Welsh lobbyists have persuaded the Government to keep PE in the primary curriculum. Iola Smith and Biddy Passmore reports.
The slimmed-down curriculum in Welsh primary schools must not allow children to get fat, Peter Hain, Welsh education minister has decided.
He has announced that Welsh primary school children will continue to be taught running, throwing and jumping when the curriculum is introduced in September.
Earlier proposals for reducing the curriculum to leave more time for the three Rs would have left some aspects of PE to the discretion of teachers.
But vigorous protests have persuaded the Government to keep these elements compulsory.
Ossie Wheatley, chairman of the Sports Council for Wales, wrote to Welsh Secretary Ron Davies arguing that a reduction in PE lessons would have a detrimental effect on pupils' health and, in the long term, on Wales's international sporting performance. His protests fell on fertile ground. "I am determined that the youngsters currently going through our primary schools should not become the next generation of couch potatoes," Mr Hain said last week. "I want Wales to produce a nation of active, fit youngsters who will become top sportsmen and women."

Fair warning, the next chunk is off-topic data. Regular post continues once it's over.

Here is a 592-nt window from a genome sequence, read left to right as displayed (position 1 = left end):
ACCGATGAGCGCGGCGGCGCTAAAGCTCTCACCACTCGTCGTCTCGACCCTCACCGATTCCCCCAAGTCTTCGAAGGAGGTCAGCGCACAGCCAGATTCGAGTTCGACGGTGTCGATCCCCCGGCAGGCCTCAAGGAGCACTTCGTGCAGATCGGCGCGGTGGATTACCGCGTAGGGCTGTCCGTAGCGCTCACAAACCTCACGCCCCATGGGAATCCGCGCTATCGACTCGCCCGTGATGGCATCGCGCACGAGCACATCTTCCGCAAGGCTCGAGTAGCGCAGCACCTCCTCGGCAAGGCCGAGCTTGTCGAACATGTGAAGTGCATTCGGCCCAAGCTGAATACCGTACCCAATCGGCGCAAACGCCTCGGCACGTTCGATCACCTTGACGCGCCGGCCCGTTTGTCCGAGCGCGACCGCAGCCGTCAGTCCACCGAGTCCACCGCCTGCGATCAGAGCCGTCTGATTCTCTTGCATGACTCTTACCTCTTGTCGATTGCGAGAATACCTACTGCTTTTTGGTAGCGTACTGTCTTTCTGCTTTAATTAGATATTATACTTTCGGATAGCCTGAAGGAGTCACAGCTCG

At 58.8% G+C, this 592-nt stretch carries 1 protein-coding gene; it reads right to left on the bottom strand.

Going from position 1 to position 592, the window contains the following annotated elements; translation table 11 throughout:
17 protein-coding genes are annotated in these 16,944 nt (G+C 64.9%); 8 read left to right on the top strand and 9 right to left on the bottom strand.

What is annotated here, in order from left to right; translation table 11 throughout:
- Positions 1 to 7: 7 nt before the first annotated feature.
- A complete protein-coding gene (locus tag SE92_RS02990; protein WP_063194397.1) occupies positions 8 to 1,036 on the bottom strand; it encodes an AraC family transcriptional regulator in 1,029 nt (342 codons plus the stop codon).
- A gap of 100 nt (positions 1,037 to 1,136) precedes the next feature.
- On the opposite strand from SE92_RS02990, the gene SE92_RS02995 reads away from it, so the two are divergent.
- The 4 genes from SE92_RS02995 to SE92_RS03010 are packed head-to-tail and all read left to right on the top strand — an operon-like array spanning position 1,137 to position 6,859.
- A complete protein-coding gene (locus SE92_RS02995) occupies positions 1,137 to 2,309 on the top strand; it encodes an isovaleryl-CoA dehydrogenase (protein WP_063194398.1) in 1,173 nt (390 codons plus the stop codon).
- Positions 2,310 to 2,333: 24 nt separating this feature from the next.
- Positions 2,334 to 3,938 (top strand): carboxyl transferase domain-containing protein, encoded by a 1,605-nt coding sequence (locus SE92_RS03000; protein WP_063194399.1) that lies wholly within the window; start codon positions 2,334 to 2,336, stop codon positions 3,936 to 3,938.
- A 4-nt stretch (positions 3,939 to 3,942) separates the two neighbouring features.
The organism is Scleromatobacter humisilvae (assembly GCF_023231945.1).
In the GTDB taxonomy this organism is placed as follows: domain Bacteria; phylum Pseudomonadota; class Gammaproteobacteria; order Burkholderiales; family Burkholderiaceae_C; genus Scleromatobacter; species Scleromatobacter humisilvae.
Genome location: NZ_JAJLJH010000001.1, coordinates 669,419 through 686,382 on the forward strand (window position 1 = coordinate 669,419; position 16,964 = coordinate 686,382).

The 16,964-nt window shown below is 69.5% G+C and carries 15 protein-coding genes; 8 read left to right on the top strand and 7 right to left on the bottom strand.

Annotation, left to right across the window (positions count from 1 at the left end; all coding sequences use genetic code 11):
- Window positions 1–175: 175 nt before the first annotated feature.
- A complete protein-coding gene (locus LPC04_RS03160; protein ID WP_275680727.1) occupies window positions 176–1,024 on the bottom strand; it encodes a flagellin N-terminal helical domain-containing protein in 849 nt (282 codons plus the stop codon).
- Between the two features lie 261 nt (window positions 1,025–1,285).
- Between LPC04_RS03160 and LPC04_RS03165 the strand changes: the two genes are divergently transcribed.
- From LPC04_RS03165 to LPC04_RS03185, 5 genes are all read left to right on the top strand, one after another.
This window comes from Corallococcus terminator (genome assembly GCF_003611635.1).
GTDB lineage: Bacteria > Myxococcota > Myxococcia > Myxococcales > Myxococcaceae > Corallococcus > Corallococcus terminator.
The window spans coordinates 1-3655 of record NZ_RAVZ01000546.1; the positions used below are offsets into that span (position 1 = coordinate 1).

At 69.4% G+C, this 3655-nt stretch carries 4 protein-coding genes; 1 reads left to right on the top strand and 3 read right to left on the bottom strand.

Mr Wheatley said this week that he was pleased with the Government's change of mind, pointing out that it was essential to instil the habit of physical activity in a population with a high incidence of heart and other diseases associated with heavy industrial labour.
But he added that the real need was for more in-service training in schools. "PE is the worst taught subject in the curriculum," he said. A recent report by Her Majesty's Inspectors had found that 50 per cent of the PE lessons in Welsh primary schools were either unsatisfactory or poor.
* It is understood that both PE and music will receive special protection under the guidance for English primary schools, again after vigorous lobbying.
Education Secretary David Blunkett has taken a particular interest in music, thanks in part to a TES campaign.
The guidance, set to be published next week, was originally expected around Easter. It will help primary schools decide what is essential in, say, history or geography, if they choose to slim down their curriculum.
The long delay - caused mainly by the lobbying - has left schools with little time to prepare next year's teaching programme